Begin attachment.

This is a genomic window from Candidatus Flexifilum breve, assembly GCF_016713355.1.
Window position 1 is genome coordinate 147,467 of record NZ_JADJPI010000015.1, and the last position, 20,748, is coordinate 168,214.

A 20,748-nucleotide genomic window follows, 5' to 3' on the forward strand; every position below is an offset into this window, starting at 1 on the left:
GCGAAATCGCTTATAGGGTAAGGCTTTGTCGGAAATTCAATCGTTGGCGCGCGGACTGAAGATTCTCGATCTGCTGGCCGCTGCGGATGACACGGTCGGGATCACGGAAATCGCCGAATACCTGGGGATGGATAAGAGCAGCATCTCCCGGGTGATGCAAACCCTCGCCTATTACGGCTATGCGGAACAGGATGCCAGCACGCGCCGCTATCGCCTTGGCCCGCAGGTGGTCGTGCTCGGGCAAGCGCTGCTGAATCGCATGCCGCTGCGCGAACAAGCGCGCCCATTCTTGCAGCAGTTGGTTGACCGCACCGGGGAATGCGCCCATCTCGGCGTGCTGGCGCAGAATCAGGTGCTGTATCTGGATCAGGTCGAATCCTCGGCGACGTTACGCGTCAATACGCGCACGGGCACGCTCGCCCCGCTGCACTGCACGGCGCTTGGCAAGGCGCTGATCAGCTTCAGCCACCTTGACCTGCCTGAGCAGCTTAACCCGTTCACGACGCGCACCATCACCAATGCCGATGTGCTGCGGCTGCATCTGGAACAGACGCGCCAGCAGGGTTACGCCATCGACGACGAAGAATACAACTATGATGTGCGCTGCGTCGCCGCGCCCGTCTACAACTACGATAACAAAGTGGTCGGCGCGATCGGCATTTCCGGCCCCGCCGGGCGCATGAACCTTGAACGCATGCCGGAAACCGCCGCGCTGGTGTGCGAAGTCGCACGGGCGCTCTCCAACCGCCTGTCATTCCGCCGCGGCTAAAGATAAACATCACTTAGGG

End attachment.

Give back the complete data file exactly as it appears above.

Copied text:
This is a genomic window from Candidatus Flexifilum breve, assembly GCF_016713355.1.
Window position 1 is genome coordinate 147,467 of record NZ_JADJPI010000015.1, and the last position, 20,748, is coordinate 168,214.

A 20,748-nucleotide genomic window follows, 5' to 3' on the forward strand; every position below is an offset into this window, starting at 1 on the left:
GCGAAATCGCTTATAGGGTAAGGCTTTGTCGGAAATTCAATCGTTGGCGCGCGGACTGAAGATTCTCGATCTGCTGGCCGCTGCGGATGACACGGTCGGGATCACGGAAATCGCCGAATACCTGGGGATGGATAAGAGCAGCATCTCCCGGGTGATGCAAACCCTCGCCTATTACGGCTATGCGGAACAGGATGCCAGCACGCGCCGCTATCGCCTTGGCCCGCAGGTGGTCGTGCTCGGGCAAGCGCTGCTGAATCGCATGCCGCTGCGCGAACAAGCGCGCCCATTCTTGCAGCAGTTGGTTGACCGCACCGGGGAATGCGCCCATCTCGGCGTGCTGGCGCAGAATCAGGTGCTGTATCTGGATCAGGTCGAATCCTCGGCGACGTTACGCGTCAATACGCGCACGGGCACGCTCGCCCCGCTGCACTGCACGGCGCTTGGCAAGGCGCTGATCAGCTTCAGCCACCTTGACCTGCCTGAGCAGCTTAACCCGTTCACGACGCGCACCATCACCAATGCCGATGTGCTGCGGCTGCATCTGGAACAGACGCGCCAGCAGGGTTACGCCATCGACGACGAAGAATACAACTATGATGTGCGCTGCGTCGCCGCGCCCGTCTACAACTACGATAACAAAGTGGTCGGCGCGATCGGCATTTCCGGCCCCGCCGGGCGCATGAACCTTGAACGCATGCCGGAAACCGCCGCGCTGGTGTGCGAAGTCGCACGGGCGCTCTCCAACCGCCTGTCATTCCGCCGCGGCTAAAGATAAACATCACTTAGGG